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Potassium is an essential mineral that is found in many plant-based foods. It’s widely used for preventing and addressing muscle cramps, but it has many other benefits.
What is Potassium?
Potassium is important for many functions in the body and it’s common to not get enough from dietary sources alone. The first line of defense is to make dietary modifications to increase potassium since food sources are plentiful. Supplements can fill in gaps as needed.
Potassium is a nutrient of public health concern, like B vitamins. But unlike the B vitamins, it is not used in food fortification programs. This is because while there is generally little risk from getting too many B vitamins, excess doses of potassium can lead to arrhythmia. This effect is not found from eating high amounts of potassium-based foods but could be a problem if it were used in fortified foods and can be a concern with supplement forms.
Potassium levels in the body are tightly regulated because too little can result in muscles that can’t function (including the heart) and too much can overstimulate the muscles, resulting in heart palpitations and, in extreme cases, paralysis or heart failure. While these are extremes, it’s important to understand that the body needs potassium in a fine balance. Since potassium can be found in electrolyte supplements, it could be easy to accidentally consume too much. Even when kept in balance with other electrolytes, too much potassium can be hard on the muscles, heart, and kidneys.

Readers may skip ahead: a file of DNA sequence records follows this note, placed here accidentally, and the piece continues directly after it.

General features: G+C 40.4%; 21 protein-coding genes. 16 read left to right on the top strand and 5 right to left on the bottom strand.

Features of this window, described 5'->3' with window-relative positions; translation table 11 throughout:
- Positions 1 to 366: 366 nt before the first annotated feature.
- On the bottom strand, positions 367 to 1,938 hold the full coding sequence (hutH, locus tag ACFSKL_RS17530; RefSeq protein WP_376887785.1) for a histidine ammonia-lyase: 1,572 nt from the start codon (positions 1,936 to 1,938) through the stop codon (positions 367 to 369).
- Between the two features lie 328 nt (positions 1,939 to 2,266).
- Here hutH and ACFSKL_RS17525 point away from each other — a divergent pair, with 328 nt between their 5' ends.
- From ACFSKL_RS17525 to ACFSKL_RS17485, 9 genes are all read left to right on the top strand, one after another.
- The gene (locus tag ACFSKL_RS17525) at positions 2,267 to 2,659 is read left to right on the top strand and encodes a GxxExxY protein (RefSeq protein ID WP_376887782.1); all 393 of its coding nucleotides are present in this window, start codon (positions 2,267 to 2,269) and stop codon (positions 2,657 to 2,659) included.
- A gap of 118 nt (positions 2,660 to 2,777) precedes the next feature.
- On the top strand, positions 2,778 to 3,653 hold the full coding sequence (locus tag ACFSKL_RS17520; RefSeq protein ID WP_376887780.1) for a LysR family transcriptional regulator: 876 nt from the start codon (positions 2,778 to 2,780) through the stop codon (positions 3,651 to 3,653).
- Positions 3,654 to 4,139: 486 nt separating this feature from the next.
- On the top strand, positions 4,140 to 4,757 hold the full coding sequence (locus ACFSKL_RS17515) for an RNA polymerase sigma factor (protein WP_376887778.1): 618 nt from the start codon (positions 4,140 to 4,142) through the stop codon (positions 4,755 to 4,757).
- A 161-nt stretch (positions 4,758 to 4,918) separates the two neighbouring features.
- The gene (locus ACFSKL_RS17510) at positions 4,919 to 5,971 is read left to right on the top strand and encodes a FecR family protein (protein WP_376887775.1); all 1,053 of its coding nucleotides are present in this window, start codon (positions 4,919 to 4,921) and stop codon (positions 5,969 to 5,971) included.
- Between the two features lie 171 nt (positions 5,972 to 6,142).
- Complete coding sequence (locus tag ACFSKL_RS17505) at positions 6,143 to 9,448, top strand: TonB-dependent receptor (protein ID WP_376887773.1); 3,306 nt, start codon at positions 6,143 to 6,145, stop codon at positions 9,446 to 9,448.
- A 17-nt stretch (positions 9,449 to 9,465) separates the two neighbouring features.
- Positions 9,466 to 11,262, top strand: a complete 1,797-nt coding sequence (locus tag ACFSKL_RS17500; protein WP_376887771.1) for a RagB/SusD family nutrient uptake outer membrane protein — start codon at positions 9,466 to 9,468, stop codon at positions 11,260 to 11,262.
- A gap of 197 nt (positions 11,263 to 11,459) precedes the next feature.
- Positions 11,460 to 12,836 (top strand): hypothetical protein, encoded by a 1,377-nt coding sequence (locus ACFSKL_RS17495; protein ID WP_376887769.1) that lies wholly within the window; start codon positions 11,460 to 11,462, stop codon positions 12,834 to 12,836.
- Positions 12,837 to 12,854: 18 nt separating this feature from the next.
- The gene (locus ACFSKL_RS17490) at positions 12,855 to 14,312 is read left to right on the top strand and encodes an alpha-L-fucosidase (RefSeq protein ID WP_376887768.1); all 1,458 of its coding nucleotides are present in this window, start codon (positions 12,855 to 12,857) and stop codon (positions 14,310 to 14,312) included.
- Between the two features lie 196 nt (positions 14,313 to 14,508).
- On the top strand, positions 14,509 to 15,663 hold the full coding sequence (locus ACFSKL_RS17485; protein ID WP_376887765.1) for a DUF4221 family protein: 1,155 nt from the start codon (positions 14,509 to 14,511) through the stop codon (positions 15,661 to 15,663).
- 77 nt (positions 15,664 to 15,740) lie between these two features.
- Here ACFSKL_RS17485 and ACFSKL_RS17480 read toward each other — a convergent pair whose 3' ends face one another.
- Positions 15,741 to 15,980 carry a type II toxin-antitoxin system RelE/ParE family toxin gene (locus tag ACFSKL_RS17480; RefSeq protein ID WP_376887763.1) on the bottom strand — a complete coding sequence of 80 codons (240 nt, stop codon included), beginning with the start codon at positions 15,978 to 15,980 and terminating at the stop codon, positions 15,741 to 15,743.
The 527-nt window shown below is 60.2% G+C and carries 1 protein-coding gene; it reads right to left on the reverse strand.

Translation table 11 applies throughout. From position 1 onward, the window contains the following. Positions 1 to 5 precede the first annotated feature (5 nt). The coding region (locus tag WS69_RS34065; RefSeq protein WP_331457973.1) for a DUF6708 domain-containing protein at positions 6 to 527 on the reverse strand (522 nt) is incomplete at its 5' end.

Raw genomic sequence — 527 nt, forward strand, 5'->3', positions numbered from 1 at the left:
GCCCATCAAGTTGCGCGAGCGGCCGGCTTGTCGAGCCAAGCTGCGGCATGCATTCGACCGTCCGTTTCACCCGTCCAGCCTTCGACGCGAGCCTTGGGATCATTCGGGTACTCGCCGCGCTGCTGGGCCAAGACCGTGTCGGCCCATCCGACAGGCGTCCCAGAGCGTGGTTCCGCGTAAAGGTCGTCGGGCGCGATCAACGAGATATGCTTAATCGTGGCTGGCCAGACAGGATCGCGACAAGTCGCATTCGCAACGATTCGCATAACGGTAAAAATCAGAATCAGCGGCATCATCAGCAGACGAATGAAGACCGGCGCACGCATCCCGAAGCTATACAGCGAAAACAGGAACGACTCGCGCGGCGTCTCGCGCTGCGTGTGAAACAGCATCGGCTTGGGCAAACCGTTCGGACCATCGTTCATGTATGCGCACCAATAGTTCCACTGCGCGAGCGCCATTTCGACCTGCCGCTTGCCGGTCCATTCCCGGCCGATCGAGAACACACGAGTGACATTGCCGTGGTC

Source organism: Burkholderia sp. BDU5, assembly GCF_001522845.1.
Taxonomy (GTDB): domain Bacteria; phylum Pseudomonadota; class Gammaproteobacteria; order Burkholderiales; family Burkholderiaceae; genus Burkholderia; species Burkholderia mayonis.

Contrary to assumptions, and unlike zinc, very little potassium is lost in sweat. Even though it is an electrolyte, it does not need to be replaced in high amounts just because of vigorous athletic performance or sweating.
Health Benefits of Potassium
- Acts as an intracellular cation and is required to maintain fluid volume within the cells
- Supports healthy blood pressure and circulation
- Protects against stroke
- Supports healthy muscle contraction and prevents cramping
- Protects against kidney stone formation
Food Sources of Potassium
There are many food sources of potassium, including:
- Dried apricots
- Acorn squash
While many don’t get enough potassium in their diets for optimal intake, most do not have a true deficiency. Hypokalemia, or a severe condition of low potassium, does not occur from simply not eating enough potassium.
Low levels of potassium can be caused by chronic vomiting or diarrhea, along with other causes of prolonged dehydration. Side effects of certain drugs, like diuretics, can also lead to potassium levels that are insufficient. Eating disorders and malnutrition can also cause potassium insufficiency or deficiency.
Certain medications may also cause hypokalemia, including antibiotics, antifungal drugs, and diuretics. Excessive caffeine intake can even lead to low levels of potassium.
High potassium levels can often be caused by taking too much supplemental potassium or by being on a prescription that is associated with hyperkalemia (excessive potassium). You can take a normal amount of supplemental potassium and still experience hyperkalemia if you also take certain medications, like blood thinners, NSAIDs, diuretics, beta-blockers, and others. Always check with your healthcare provider about drug and supplement interactions if you require pharmaceuticals.
Today’s Simple Step
As you eat normally today, write down how many foods from the above list are on your plate. You can even take it one step further and track your dietary intake with an app or food journal, and calculate your total potassium intake at the end of the day.